Run Time

54 minutes


Issa Ibrahim
Susan Spangenberg

Directed by

Issa Ibrahim

Director's Statement

Survivor of the unimaginable, Issa Ibrahim continues to challenge convention and apathy with a one-two punch and a song in his heart.

Director's Bio

ISSA IBRAHIM was born in 1965 in Jamaica, New York to an artist mother and a musician father, and it was discovered early that Issa had a gift for rendering. The talent was nurtured in a creative familial environment benefiting from boundless encouragement and constant exposure to a myriad of artistic expressions.
Graduate of NYC’s High School of Art and Design, Issa studied at the School of Visual Arts and the Art Students League.

He acquired early freelance employment in the 1980’s creating album cover and merchandise designs for Enigma/EMI recording artists The Del-Lords and drawing risqué cartoons for Al Goldstein’s SCREW magazine.

In the 1990’s, after aimless wandering, losing his mind and soul searching, Issa found himself institutionalized in an asylum with a head full of ideas and a heart full of soul. Reclaiming his life from the jaws of absolute defeat, Issa finds meaning and purpose as an artist, musician, writer, activist and 20-year artist-in-residence at Creedmoor Psychiatric Center’s Living Museum.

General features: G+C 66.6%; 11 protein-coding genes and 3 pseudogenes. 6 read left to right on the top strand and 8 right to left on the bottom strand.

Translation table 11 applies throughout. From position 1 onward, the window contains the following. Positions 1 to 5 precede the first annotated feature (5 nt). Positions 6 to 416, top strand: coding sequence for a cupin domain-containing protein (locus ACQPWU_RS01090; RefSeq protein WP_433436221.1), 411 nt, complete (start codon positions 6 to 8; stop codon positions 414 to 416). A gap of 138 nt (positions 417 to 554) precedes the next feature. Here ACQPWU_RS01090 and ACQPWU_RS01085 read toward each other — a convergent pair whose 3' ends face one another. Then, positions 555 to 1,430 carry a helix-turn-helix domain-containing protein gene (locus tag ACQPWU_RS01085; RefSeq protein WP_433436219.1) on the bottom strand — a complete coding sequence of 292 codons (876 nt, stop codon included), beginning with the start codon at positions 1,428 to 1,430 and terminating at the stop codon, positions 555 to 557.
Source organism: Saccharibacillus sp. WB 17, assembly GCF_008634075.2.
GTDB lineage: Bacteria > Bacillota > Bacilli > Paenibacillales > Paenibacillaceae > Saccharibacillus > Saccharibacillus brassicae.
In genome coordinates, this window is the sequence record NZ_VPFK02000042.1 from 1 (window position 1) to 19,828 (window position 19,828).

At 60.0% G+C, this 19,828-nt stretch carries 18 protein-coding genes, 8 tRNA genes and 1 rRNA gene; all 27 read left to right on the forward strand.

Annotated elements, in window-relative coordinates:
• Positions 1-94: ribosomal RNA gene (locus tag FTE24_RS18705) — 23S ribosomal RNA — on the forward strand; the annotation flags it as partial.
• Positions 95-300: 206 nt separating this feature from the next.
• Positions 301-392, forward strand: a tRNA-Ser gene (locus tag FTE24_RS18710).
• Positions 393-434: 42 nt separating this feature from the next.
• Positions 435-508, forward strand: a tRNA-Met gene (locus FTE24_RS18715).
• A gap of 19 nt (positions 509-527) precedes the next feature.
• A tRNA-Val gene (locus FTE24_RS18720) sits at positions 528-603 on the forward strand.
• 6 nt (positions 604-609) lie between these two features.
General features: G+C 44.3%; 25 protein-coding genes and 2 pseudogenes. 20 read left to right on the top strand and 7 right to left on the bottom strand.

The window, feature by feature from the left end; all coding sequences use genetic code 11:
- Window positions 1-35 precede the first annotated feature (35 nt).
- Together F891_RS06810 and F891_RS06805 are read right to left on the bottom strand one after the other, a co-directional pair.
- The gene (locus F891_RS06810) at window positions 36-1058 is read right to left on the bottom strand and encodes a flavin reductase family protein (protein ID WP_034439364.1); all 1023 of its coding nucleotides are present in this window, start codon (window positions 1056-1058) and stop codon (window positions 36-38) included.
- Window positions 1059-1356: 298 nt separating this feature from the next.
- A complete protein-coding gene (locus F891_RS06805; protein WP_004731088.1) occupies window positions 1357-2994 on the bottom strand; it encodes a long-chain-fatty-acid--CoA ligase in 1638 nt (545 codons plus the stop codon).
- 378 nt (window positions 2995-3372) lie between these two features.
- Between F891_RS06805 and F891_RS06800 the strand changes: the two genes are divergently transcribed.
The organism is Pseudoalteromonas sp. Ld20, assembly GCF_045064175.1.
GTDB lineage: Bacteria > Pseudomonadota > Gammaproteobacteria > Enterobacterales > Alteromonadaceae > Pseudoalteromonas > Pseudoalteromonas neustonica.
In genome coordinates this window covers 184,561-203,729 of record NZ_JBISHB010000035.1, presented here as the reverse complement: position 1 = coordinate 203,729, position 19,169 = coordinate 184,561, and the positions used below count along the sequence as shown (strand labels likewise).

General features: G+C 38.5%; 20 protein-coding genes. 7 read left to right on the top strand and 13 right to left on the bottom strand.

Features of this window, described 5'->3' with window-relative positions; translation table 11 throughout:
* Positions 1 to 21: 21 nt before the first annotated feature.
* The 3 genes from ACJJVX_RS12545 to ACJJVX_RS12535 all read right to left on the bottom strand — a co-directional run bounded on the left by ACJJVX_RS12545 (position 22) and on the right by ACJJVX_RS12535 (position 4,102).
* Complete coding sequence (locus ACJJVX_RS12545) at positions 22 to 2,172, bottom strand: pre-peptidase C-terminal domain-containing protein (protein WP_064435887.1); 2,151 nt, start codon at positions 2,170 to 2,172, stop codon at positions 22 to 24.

Recipient of Individual Artist Fund from New York State/Queens Council of the Arts- 1996.

Featured artist on German Public Television program ‘Selbstbestimmt’ (Self-determined)- 3/1997.

Featured artist in HBO documentary The Living Museum, directed by Academy Award winner Jessica Yu, spotlighting the achievements and participants of the open studio/program- 6/1999.

Speaker at International Conference on Body Image and Identity in Contemporary Society- CUNY Grad Center- NYC- 4/2011.

Subject and participant in a doctoral presentation about mental health, life in art, and healing at the New York State Psychological Association Annual Convention- Saratoga, NY 6/2012.

NYC Comic Con- Jacob Javits Center- 10/2012.

Featured artist on Queens Public Television program Journeys- 10/2013.